It has been 85 days since Italy’s general election, and while just over a week ago the two winning populist parties looked tantalizingly close to forming a government, that plan has fallen apart again over who should be finance minister.
President Sergio Mattarella rejected the choice of the Five Star Movement and League to have the euroskeptic Paolo Savona serve as finance minister, and the populist parties then said they wouldn’t continue their efforts to form a government. This has left the euro zone’s third-largest—but persistently weak—economy without a functioning government.
Now, Mattarella has named Carlo Cottarelli as interim prime minister. The former International Monetary Fund official been charged with establishing a neutral technocratic cabinet, and then holding new elections in early 2019.
The 64-year-old, a former IMF senior official, has been nicknamed “Mr. Scissors,” because he was known for making cuts to public spending. For about five years, until October 2013, Cottarelli served as the director of the IMF’s fiscal affairs department. He joined the IMF back in 1988 and at times served as deputy director both in the European department and the strategy, policy, and review department.
Cottarelli studied at the University of Siena and the London School of Economics before joining the research department of the Bank of Italy for six years until 1987. Before going to the IMF, Cottarelli oversaw economic research at ENI, a major Italian energy company.
Since leaving the IMF, Cottarelli has held several positions, one of which earned him another nickname—Mr. Spending Review. In late 2013, the government of Enrico Letta made Cottarelli the extraordinary commissioner for the Spending Review, which meant looking for ways to reduce waste in public finances. Shortly after, Matteo Renzi took over as prime minister and Cottarelli found his suggestions largely ignored.
Reuters reported that the 72-page review, which looked at everything from disability benefits to policing, was unpublished and not being followed. Cottarelli’s efforts were frustrated by powerful political lobbies and inefficient bureaucracy. The economist cut this job short to return to the IMF, admitting in an interview (link in Italian) that at times he ended up shut out of the bureaucratic world in Rome, where everyone seemed to know each other and he wasn’t part of the inner circle.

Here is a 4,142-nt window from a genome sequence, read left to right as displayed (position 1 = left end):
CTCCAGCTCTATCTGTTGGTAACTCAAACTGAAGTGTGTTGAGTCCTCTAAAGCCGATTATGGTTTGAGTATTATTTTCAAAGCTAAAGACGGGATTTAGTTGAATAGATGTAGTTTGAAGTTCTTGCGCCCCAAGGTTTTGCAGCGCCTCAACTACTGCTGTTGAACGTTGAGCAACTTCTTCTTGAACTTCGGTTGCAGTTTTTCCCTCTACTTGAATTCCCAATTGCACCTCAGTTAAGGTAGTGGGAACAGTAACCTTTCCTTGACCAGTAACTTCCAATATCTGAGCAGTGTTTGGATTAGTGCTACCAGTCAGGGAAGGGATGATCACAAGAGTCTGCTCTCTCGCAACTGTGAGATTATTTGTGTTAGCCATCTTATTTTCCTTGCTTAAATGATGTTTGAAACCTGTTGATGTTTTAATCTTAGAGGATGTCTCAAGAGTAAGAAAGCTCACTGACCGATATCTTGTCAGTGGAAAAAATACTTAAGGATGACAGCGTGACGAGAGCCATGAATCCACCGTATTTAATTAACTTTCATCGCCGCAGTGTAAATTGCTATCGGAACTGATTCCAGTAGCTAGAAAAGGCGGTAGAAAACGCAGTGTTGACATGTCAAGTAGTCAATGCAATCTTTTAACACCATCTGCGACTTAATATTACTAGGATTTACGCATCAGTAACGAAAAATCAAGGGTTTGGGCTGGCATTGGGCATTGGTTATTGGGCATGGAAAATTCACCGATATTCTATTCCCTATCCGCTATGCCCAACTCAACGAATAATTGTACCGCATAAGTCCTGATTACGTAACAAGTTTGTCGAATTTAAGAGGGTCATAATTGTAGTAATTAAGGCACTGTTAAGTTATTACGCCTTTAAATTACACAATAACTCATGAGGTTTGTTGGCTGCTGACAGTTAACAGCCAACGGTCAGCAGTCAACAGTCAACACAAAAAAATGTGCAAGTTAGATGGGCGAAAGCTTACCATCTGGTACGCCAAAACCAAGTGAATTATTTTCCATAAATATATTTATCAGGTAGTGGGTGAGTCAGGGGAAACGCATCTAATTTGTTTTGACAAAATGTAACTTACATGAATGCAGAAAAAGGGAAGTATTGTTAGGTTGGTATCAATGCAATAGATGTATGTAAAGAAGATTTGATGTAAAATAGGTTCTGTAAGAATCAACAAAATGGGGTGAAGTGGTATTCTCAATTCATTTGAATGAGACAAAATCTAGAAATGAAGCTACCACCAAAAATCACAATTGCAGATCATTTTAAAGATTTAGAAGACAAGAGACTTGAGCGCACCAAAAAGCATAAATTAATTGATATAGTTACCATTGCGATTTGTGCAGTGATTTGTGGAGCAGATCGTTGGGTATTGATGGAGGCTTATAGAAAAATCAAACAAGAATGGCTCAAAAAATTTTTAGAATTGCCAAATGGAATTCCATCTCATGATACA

Cottarelli left the IMF again last year to be the director of the Public Accounts Observatory at the Catholic University of Milan. Just 10 days ago, he spoke to Bloomberg (video) about the policies being proposed by the coalition of Five Star and League. He described some of them as “very controversial” and “worrisome,” particularly the idea that Italy’s budget deficit needed to increase. This approach would clash with European Union laws on budget deficits.
The parties’ most expensive proposals were to introduce a basic income for the poor and a new, lower flat tax. Cottarelli also said EU accounting rules were unlikely to change, something the coalition was pushing for. He supported, however, their proposals that including fighting bureaucracy and corruption, and speeding up legal proceedings. Cottarelli said the slowness of the legal system was one of the reasons foreign companies were reluctant to invest in Italy. He also said in the interview that he believed the League and Five Star would form a government.
Now, he’s returning to government charged with the hard task of pushing through a budget and forming a working caretaker government until new elections can be held. If his plan is rejected, new elections could be forced in just a few months.